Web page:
Displayed on the National Mall as part of the National March on Washington for Gay and Lesbian Rights, the quilt measures 150 feet by 470 feet and includes 1,920 panels honoring individuals who had died of AIDS. Half a million people visit the quilt in its first weekend on the Mall, and in the spring of 1988, it tours the U.S.

1988

AIDS Rate Skyrockets in Black Women

The CDC reports that, as of December 1988, African Americans make up half the AIDS cases ever reported among women. The cumulative incidence of AIDS between 1981 and 1988 is more than 13 times higher among black women and about 10 times higher among Hispanic women than among white women.

Max Robinson Dies

Among the more than 21,000 people who died from AIDS in 1988 is former ABC World News Tonight co-anchor Max Robinson (pictured right), who was the first black broadcast news anchor in the U.S. Robinson never went public with his diagnosis prior to his death in December at age 49.

First CDC Grant for HIV Prevention for Black Men

Prompted by activists Reggie Williams and Phill Wilson, the CDC grants money to specifically fund HIV prevention in black gay men. The National Task Force on AIDS Prevention is formed under the grant, which leads on the issue for the next decade.

1989

Sisterlove, Inc. is Founded

Dazon Dixon Diallo founds Sisterlove, Inc., the first organization in Georgia to focus on women living with and at risk of contracting HIV.

Alvin Ailey Dies

Famed dancer, choreographer and activist Alvin Ailey (pictured left) dies from AIDS in December at age 58.

Joseph Beam Dies

Gay rights activist, writer and Philadelphia native Joseph Beam (pictured right) dies in December of an HIV-related illness at age 33. Beam is perhaps best known for editing In The Life, the first collection of writing by gay, black men.

Late ’80s

AIDS Mobilization in Black Churches

In the 1980s, immunologist Pernessa Seele (pictured left) says she was “shocked and disappointed” at black churches’ silence in the face of the AIDS epidemic among New York’s African American community.

“At the time there were over 350 churches in Harlem, and there was not one pastor — no one was coming to the bedsides of these people, and they were hungry for support; they were hungry for prayers,” she recalls.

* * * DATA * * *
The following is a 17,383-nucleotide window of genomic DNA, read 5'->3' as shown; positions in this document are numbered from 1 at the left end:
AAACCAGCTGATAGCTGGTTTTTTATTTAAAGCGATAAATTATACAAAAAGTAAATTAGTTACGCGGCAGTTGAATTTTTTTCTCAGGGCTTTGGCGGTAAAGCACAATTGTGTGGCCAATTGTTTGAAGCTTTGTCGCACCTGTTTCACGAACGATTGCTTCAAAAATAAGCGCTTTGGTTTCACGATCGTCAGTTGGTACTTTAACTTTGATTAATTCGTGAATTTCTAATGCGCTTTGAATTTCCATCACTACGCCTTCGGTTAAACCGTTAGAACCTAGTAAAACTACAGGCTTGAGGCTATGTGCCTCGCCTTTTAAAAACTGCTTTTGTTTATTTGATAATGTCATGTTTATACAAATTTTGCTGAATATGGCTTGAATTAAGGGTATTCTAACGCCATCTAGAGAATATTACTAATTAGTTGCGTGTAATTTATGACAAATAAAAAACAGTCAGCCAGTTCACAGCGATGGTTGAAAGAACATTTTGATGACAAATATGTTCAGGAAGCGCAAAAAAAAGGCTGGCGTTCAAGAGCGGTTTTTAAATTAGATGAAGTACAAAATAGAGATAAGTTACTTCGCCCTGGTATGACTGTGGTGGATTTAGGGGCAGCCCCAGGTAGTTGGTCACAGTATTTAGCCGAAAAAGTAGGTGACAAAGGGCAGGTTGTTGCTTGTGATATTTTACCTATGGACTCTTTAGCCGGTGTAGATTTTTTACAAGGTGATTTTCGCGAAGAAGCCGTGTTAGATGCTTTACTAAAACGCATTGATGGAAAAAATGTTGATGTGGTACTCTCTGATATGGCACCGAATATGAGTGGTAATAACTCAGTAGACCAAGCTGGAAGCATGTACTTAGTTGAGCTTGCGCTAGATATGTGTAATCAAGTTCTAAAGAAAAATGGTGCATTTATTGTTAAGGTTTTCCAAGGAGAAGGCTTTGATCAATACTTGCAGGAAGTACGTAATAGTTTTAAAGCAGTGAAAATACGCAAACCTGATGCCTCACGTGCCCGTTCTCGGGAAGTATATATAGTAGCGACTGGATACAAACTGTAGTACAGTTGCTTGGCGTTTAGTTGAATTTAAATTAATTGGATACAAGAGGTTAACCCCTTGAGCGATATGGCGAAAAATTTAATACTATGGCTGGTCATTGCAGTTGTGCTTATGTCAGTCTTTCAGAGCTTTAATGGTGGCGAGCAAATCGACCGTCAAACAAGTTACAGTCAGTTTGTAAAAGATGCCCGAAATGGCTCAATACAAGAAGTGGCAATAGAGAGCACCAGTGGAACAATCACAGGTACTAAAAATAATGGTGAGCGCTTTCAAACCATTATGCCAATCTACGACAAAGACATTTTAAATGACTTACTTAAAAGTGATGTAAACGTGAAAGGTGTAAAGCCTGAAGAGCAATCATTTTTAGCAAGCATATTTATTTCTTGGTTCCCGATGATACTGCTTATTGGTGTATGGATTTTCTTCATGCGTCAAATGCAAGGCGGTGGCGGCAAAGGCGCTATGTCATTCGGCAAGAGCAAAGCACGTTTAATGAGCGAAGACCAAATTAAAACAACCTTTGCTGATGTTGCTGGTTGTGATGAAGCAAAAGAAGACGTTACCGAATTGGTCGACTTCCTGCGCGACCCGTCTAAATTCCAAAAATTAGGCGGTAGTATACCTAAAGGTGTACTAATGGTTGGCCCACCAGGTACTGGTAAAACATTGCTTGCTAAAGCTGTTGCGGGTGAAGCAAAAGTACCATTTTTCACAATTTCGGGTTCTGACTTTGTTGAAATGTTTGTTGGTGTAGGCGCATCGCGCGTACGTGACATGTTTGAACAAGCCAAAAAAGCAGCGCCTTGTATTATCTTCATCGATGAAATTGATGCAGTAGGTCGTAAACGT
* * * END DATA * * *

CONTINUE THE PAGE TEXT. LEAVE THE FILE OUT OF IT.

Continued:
Over the next few years, Seele starts The Balm in Gilead to train develop HIV/AIDS training and educational programs for African American congregations.

She also initiates the Harlem Week of Prayer for the Healing of AIDS, which later evolves into Black Church Week of Prayer for the Healing of AIDS and the National Week of Prayer for the Healing of AIDS. Today, the latter involves tens of thousands of churches in the U.S. and abroad.

1990

Ryan White Act Passed

Congress passes the Ryan White Comprehensive AIDS Resources Emergency (CARE) Act in August, named after an Indiana teenager who contracted AIDS via a blood transfusion due to his hemophilia. The young, white activist died on April 8, 1990.

The act provides funding for low-income and uninsured people with AIDS, authorizing $4.4 billion over five years for health care and support services in the 16 cities hardest hit by AIDS: Atlanta; Boston; Chicago; Dallas; Fort Lauderdale, Fla.; Houston; Jersey City, N.J.; Los Angeles; Miami; Newark, N.J.; New York; Philadelphia; San Diego; San Francisco; San Juan, Puerto Rico; and Washington, D.C.

Kenyan President Touts “Cure”

President Daniel Moi claims Keynan scientists have found a cure for AIDS. Though follow-up studies found that the drug in question, Kemron, does not work, the news stokes rumors in black communities that the U.S. is purposefully holding back a cure.

1991

“Global Disaster” Predicted

A classified U.S. intelligence report, “The Global AIDS Disaster,” [PDF] predicts with uncanny accuracy how AIDS threatens the world. With chapter headings titled “A time bomb for the 1990s,” “AIDS is now global,” “AIDS in Africa getting worse” and “Grim future,” the report predicts 45 million global infections by the year 2000.

Magic Johnson Announces He is HIV Positive

Basketball player Magic Johnson discloses at a November press conference that he has contracted HIV. “I will now become a spokesman for the HIV virus because I want people, young people, to realize they can practice safe sex,” he says. “And, you know, sometimes you’re a little naive about it, and you think it could never happen to you. You only thought it could happen to, you know, other people and so on and on. And it has happened.”